The need for guidance for investment committees is overdue. In the U.S. market alone, there are well over 100,000 asset pools of all sizes that have long-term investment objectives. Their assets total more than $14.6 trillion, counting only endowments of universities and colleges, foundations, and the 1,000 largest retirement funds. Perhaps half a million people sit on their boards of directors, and another half a million of people, who are not members of the boards, sit on their investment committees. While there are many investment committees that achieve the advantage of good governance, a great many have no clear understanding of how they should function.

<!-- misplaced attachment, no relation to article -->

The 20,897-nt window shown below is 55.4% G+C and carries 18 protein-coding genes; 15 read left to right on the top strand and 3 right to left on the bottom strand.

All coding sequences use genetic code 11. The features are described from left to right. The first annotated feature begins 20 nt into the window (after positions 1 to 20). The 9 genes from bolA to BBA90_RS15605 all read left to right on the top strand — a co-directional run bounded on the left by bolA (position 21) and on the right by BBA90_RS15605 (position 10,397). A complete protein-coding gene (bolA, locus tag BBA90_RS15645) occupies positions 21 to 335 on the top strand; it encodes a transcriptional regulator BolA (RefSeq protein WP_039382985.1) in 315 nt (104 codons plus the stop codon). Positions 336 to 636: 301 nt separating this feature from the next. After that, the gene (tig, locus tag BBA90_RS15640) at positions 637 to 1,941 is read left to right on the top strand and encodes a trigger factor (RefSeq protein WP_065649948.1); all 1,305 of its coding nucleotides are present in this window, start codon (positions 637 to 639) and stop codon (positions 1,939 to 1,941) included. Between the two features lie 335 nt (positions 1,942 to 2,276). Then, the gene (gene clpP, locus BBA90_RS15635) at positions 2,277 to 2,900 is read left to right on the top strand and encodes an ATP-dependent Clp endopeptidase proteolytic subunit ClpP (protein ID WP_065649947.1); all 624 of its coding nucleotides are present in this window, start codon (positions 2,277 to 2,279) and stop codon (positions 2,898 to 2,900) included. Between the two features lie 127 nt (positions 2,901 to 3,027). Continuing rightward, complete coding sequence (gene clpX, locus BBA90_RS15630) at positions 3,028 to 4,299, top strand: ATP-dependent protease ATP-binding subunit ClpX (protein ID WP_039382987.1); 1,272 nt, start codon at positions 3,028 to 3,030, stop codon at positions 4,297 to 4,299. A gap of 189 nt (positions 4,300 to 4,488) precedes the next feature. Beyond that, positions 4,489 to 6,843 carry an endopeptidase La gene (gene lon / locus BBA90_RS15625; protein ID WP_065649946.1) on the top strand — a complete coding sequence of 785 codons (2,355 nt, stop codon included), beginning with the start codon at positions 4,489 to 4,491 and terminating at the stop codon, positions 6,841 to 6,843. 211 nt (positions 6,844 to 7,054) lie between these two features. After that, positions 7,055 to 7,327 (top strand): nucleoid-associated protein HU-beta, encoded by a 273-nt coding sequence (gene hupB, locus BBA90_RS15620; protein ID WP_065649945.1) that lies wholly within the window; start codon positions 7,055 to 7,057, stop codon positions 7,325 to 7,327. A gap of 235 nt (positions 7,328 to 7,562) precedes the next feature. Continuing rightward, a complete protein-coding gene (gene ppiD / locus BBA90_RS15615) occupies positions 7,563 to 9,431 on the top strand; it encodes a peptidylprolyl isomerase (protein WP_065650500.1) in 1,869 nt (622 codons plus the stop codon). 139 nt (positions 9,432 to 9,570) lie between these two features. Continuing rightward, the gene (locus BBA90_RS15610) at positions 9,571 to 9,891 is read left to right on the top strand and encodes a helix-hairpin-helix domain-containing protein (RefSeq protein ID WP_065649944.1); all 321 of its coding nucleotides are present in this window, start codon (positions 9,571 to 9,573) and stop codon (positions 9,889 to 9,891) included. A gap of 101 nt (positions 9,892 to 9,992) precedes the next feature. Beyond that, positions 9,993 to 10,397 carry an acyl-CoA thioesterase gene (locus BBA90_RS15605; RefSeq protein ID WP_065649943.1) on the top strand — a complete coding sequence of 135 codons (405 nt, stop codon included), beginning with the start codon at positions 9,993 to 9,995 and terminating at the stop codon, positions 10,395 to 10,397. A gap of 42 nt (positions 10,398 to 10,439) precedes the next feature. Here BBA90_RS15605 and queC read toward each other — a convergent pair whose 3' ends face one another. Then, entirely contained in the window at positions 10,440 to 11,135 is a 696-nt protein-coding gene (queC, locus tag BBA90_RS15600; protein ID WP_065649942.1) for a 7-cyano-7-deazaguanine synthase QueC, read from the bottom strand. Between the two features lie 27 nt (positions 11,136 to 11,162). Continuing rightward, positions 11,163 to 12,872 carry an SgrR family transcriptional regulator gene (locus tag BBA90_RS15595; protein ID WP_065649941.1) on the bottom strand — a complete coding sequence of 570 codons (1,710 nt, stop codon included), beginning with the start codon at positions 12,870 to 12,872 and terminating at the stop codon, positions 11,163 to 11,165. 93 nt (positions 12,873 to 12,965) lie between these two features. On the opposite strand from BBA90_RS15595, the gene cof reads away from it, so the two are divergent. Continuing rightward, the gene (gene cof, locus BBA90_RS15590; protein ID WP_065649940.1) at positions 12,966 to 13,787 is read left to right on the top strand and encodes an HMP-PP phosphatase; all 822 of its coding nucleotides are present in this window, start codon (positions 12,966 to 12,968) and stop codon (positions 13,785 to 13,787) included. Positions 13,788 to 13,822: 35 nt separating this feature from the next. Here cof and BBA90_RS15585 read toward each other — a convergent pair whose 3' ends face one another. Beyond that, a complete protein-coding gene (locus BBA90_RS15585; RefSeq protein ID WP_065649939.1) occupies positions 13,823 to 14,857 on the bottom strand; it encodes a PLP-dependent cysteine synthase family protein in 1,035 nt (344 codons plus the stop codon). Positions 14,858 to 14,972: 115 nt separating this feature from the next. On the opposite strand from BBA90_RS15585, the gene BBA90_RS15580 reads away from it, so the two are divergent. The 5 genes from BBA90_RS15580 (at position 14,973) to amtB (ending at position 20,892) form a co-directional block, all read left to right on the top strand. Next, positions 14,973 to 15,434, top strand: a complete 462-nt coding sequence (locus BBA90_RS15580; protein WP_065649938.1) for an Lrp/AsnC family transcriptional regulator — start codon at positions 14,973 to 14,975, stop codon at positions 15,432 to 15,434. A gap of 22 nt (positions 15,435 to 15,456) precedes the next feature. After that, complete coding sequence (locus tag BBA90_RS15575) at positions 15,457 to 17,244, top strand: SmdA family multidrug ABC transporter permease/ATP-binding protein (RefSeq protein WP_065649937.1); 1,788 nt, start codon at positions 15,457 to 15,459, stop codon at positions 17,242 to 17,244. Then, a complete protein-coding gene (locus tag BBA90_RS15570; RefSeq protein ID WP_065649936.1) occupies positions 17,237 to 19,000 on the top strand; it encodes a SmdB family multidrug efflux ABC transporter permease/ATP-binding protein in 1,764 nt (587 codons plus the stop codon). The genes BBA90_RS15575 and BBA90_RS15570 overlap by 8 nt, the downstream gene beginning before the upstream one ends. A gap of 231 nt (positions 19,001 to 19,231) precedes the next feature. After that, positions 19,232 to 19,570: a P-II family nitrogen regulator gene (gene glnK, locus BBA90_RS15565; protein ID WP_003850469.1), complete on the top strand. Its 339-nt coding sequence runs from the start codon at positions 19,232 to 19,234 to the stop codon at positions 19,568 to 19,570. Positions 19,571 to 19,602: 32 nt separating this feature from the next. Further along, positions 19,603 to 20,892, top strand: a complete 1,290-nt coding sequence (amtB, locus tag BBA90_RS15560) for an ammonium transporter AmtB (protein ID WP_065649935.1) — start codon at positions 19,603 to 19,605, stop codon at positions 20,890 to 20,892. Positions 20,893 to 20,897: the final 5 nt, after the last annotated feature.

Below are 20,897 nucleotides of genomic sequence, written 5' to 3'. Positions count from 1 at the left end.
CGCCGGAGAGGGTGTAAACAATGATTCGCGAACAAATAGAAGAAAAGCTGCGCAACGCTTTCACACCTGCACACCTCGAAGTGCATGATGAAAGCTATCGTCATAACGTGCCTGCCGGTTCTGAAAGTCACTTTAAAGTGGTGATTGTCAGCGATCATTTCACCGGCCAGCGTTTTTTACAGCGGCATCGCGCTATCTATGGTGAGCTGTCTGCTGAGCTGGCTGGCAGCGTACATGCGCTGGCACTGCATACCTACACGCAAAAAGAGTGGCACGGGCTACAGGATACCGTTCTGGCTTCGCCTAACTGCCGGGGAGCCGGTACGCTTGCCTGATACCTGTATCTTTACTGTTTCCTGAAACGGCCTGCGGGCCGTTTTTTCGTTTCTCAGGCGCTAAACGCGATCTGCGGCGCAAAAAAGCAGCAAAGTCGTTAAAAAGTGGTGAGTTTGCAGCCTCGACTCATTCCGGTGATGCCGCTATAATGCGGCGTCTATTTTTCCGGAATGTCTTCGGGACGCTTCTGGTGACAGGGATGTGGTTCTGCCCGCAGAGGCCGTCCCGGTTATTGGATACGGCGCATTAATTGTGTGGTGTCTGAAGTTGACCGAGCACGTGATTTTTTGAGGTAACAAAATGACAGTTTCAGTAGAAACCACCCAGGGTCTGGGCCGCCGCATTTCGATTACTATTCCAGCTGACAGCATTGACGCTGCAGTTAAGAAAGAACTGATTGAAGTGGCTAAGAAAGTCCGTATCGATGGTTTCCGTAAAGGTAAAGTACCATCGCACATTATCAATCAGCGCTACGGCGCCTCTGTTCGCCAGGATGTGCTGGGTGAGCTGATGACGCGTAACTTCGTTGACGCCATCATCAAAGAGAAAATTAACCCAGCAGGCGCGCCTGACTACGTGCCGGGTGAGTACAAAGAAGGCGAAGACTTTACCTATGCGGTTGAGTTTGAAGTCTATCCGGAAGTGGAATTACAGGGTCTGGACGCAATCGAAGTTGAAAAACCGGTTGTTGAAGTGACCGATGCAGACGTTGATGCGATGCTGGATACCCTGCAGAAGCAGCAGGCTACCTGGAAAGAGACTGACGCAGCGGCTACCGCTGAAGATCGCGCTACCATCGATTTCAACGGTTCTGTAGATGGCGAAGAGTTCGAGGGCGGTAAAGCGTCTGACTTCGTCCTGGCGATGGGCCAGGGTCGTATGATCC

In an effort to provide guidance, the Greenwich Roundtable's education committee has just published a white paper, Best Governance Practices for Investment Committees. The paper addresses the long-term investment needs — from megafunds to very small funds — of pension funds, sovereign wealth funds, foundations, endowments, insurance companies, charitable organizations and other asset owners. It includes 29 real-world case studies of committees that were particularly effective and committees that might have been more effective if they had applied best practices.